Results: With a mean +/- SD CPAP treatment period of 83 +/- 50 days, the mean +/- SD 1-hour postprandial glucose values were significantly reduced for breakfast (191 +/- 68 mg/dL to 130 +/- 41 mg/dL [10.6 +/- 3.8 mmol/L to 7.2 +/- 2.3 mmol/L]), lunch (196 +/- 70 mg/dL to 138 +/- 49 mg/dL [10.9 +/- 3.9 mmol/L to 7.7 +/- 2.7 mmol/L]), and dinner (199 +/- 66 mg/dL to 137 +/- 48 mg/dL [11.0 +/- 3.7 mmol/L to 7.6 +/- 2.7 mmol/L]). In the 17 patients with a baseline hemoglobin A1c level greater than 7%, there was a significant reduction in hemoglobin A1c level (9.2% +/- 2.0% to 8.6% +/- 1.8%). Furthermore, in subjects who used CPAP for more than 4 h/d, the reduction in hemoglobin A1c level was significantly correlated with days of CPAP use. There was no such correlation in subjects who used CPAP for 4 h/d or less.

Conclusions: These findings suggest that SDB is pathophysiologically related to impaired glucose homeostasis, and that CPAP can be an important therapeutic approach for diabetic patients with SDB.
View Article and Find Full Text PDF

Download full-text PDF

Source Listing
February 2005

Cushing's syndrome from ectopic production of corticotropin by a metastatic gastrinoma.

Endocr Pract 2003 May-Jun;9(3):229-32

Department of Medicine, Rush-Presbyterian-St. Luke's Medical Center, Rush University, 1725 West Harrison Street, Suite 250, Chicago, IL 60612-3824, USA.

Objective: To present a case of a young woman with new-onset diabetes mellitus resistant to insulin attributable to Cushing's syndrome caused by ectopic production of corticotropin by a metastatic gastrinoma.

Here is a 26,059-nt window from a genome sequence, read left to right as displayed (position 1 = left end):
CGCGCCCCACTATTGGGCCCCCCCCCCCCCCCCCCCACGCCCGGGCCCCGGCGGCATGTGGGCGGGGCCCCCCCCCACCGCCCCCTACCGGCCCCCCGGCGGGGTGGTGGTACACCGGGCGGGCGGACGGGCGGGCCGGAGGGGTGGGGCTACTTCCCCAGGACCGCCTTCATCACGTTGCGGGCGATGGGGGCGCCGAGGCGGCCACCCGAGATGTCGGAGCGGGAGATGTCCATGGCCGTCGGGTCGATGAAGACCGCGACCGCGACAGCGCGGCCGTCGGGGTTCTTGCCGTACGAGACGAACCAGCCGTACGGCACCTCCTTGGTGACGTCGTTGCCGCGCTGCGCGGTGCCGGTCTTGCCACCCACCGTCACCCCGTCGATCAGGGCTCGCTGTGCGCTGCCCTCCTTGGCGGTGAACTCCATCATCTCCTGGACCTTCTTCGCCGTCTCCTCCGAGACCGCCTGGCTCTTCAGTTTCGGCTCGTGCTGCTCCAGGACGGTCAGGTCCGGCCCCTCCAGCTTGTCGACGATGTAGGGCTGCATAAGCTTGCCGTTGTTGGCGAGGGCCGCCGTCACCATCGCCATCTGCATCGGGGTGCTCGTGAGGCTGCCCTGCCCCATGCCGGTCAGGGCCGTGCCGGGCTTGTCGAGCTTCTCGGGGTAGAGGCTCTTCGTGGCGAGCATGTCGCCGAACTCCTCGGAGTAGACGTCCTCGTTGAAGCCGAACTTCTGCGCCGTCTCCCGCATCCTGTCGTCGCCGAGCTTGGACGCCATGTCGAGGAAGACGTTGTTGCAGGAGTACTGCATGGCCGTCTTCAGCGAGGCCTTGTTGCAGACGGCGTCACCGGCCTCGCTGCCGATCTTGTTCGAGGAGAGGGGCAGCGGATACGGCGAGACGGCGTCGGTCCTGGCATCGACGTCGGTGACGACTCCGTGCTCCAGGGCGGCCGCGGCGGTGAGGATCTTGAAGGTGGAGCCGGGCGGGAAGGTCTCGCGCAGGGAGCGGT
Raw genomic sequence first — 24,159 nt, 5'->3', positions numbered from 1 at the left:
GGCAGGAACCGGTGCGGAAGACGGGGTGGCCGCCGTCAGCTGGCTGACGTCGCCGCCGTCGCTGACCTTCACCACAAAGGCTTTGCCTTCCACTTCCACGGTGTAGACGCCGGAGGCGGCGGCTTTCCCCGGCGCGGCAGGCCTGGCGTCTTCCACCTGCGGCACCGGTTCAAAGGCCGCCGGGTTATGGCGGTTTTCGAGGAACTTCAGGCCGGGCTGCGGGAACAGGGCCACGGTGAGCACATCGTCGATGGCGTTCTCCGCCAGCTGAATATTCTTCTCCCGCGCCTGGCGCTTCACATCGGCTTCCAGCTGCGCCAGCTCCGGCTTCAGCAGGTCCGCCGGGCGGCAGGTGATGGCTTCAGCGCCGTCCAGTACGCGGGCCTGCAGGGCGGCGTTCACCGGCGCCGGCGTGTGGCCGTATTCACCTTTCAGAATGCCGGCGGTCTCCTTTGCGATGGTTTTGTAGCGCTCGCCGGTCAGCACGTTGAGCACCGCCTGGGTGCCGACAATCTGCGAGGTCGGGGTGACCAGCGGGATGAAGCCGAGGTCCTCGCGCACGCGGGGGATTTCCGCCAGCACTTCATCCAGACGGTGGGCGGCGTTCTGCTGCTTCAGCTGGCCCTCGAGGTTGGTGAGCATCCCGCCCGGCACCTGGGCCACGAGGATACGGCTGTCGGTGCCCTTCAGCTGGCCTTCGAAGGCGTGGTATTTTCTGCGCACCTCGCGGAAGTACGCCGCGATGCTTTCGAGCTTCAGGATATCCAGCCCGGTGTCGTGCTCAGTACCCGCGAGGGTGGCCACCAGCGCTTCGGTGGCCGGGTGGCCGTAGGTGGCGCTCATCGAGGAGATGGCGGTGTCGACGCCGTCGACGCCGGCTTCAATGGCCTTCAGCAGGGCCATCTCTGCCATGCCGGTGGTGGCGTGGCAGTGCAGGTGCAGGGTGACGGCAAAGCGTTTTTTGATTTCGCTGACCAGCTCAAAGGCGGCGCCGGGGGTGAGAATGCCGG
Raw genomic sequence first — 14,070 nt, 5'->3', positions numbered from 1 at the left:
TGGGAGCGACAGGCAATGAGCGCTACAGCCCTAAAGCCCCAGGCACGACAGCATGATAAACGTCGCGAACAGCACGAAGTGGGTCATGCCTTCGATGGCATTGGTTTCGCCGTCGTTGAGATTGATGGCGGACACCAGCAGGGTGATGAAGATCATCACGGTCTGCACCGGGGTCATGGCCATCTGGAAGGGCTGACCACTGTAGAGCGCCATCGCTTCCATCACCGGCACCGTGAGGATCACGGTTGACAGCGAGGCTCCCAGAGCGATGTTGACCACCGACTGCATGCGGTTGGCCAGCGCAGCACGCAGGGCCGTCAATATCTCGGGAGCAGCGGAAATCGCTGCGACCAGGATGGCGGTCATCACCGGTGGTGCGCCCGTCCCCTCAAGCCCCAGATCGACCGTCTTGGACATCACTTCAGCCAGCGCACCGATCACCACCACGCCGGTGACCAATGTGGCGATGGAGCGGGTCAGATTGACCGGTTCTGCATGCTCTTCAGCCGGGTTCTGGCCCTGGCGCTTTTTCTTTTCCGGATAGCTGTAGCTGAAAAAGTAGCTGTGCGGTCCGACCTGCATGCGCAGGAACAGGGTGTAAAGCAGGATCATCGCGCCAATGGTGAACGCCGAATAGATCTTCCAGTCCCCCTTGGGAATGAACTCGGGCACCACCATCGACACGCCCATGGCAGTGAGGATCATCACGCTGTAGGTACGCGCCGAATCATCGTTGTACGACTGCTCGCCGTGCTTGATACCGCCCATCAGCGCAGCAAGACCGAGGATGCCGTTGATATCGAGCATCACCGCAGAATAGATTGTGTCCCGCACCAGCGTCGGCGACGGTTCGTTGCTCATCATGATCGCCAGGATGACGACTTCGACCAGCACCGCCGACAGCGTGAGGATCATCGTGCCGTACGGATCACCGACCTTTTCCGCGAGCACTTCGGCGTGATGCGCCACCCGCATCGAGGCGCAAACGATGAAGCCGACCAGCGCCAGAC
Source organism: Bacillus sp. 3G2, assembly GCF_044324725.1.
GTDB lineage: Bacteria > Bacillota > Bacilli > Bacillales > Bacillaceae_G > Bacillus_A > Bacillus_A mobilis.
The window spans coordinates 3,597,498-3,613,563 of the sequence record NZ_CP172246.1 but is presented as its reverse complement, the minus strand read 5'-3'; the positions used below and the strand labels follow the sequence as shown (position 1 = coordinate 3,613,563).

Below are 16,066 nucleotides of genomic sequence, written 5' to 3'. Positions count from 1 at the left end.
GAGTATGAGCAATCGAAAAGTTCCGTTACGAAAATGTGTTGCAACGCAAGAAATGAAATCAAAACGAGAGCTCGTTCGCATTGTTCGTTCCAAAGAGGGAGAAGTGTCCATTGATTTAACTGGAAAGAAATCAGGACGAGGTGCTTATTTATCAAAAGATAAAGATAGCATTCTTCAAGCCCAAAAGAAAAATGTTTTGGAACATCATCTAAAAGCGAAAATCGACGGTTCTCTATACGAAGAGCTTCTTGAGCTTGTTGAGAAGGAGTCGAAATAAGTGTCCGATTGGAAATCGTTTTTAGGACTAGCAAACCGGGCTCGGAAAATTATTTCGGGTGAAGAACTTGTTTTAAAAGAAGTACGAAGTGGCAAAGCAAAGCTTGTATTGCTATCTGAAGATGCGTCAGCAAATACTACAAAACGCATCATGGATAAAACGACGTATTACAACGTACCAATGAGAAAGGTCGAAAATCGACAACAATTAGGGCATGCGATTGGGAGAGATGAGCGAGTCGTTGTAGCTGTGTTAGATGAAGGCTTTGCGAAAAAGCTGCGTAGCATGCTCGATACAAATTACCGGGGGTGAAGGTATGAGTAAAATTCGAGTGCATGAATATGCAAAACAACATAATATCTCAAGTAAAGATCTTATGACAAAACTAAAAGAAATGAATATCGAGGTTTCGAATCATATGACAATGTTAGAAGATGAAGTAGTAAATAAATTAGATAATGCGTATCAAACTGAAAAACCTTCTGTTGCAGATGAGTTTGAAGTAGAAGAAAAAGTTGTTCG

Methods: We summarize the clinical presentation and the pertinent laboratory values in a patient with Cushing's syndrome. A review of the literature regarding ectopic production of corticotropin by gastrinomas is also presented.

Results: A 26-year-old woman with dehydration, severe hyperglycemia, and hypokalemia was seen in consultation. The patient required large doses of insulin to control plasma glucose, and further work-up confirmed the presence of Cushing's syndrome caused by ectopic production of corticotropin from a metastatic gastrinoma.

Conclusion: This case is unusual in that the patient was relatively young and the clinical presentation of Cushing's syndrome was dominated by uncontrolled diabetes, insulin resistance, and hypokalemia. At the time of this diagnosis, the patient already had evidence of multiple liver metastatic lesions from a pancreatic gastrinoma. The rapid occurrence of difficult-to-treat diabetes and hypokalemia should raise the suspicion of Cushing's syndrome from ectopic production of corticotropin. In fact, patients with metastatic pancreatic tumors and poorly controlled diabetes with hypokalemia should undergo evaluation for Cushing's syndrome, even in the absence of the typical stigmas, because of rapid development of the disease and high levels of corticotropin.
View Article and Find Full Text PDF

Download full-text PDF

Source Listing
May 2004